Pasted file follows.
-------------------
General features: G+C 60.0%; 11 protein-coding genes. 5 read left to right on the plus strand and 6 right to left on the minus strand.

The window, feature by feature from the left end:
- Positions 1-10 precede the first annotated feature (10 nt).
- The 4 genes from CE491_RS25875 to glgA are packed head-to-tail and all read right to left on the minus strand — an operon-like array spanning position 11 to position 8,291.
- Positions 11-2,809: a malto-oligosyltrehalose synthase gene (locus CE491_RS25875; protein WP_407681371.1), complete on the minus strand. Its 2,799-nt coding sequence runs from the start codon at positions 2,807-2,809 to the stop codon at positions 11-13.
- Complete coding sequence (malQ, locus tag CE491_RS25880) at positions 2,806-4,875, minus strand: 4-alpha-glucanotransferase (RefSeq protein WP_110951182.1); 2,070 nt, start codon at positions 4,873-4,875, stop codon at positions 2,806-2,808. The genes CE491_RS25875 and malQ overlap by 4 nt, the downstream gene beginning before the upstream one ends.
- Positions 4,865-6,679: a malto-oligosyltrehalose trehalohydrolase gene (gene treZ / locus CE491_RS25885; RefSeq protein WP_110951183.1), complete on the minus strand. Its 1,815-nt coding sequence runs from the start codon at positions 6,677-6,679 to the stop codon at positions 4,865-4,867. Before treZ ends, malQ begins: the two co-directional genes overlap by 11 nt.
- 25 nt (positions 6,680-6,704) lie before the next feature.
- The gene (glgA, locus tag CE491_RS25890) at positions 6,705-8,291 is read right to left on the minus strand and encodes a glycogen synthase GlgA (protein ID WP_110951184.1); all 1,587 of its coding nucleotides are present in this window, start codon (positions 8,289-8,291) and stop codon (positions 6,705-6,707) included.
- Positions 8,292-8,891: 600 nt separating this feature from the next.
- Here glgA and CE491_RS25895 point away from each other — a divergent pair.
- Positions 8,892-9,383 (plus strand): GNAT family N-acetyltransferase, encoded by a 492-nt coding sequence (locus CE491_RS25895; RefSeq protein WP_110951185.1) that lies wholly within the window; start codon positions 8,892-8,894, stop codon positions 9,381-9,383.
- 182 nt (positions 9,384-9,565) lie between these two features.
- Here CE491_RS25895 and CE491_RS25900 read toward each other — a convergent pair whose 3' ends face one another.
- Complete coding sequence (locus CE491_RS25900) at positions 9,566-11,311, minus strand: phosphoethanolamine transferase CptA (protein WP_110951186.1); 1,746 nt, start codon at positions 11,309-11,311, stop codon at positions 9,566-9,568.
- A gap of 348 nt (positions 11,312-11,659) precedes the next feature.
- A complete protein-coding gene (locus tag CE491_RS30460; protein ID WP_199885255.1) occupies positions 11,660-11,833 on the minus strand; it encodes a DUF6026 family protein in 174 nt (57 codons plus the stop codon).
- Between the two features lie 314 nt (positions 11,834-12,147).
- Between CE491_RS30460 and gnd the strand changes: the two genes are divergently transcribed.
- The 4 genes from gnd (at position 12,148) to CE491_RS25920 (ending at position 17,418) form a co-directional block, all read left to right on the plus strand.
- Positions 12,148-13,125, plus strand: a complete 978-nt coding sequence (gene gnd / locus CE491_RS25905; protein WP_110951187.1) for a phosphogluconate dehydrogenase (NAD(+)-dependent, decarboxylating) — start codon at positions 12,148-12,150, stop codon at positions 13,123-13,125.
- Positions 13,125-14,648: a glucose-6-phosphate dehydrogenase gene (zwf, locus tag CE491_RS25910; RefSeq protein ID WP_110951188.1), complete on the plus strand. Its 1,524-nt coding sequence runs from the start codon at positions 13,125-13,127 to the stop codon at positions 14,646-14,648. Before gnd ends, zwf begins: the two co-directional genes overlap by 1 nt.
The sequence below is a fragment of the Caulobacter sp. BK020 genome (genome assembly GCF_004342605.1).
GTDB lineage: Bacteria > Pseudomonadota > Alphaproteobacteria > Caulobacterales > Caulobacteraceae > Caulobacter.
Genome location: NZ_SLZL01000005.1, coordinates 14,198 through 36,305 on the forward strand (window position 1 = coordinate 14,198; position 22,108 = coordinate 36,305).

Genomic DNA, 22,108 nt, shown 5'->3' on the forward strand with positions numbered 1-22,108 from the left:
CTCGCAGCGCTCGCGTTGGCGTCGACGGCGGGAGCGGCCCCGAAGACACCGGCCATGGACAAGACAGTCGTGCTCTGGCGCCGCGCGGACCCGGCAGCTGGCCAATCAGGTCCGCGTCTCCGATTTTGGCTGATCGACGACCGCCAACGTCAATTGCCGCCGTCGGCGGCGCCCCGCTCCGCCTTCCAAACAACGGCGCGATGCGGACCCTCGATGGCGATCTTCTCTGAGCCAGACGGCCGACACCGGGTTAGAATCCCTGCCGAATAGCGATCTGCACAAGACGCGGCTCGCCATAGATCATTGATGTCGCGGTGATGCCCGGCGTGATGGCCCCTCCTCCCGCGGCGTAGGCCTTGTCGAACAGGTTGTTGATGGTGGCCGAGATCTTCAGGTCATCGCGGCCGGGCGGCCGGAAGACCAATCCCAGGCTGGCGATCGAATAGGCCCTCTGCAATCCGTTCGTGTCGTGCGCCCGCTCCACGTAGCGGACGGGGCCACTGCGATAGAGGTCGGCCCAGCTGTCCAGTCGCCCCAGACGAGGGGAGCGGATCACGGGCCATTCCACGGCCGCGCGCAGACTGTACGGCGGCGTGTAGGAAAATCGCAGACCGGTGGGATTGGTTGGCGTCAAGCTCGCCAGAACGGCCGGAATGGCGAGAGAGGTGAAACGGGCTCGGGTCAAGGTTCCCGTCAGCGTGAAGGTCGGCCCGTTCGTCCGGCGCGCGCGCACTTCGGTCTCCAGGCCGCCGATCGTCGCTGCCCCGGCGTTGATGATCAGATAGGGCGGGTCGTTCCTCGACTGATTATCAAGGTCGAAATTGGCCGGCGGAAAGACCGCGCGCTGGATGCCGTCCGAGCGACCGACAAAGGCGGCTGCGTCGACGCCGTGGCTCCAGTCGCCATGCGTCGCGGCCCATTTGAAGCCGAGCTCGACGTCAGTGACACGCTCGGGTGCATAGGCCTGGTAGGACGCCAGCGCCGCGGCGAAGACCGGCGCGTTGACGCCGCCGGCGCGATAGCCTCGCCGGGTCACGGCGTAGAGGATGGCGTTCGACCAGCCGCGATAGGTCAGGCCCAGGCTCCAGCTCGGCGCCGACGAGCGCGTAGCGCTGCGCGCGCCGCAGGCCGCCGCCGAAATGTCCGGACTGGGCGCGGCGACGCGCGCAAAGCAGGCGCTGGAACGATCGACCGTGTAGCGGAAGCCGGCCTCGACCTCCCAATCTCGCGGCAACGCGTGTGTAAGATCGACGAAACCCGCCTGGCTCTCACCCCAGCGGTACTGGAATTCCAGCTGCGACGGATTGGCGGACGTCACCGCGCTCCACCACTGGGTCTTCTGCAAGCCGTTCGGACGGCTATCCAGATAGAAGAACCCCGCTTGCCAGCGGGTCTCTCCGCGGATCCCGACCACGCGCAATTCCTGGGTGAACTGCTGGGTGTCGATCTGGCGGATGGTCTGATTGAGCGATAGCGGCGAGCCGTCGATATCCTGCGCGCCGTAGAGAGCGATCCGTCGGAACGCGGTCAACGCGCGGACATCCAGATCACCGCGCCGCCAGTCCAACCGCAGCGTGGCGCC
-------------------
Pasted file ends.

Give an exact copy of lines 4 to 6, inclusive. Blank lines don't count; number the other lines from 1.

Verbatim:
- The 4 genes from CE491_RS25875 to glgA are packed head-to-tail and all read right to left on the minus strand — an operon-like array spanning position 11 to position 8,291.
- Positions 11-2,809: a malto-oligosyltrehalose synthase gene (locus CE491_RS25875; protein WP_407681371.1), complete on the minus strand. Its 2,799-nt coding sequence runs from the start codon at positions 2,807-2,809 to the stop codon at positions 11-13.
- Complete coding sequence (malQ, locus tag CE491_RS25880) at positions 2,806-4,875, minus strand: 4-alpha-glucanotransferase (RefSeq protein WP_110951182.1); 2,070 nt, start codon at positions 4,873-4,875, stop codon at positions 2,806-2,808. The genes CE491_RS25875 and malQ overlap by 4 nt, the downstream gene beginning before the upstream one ends.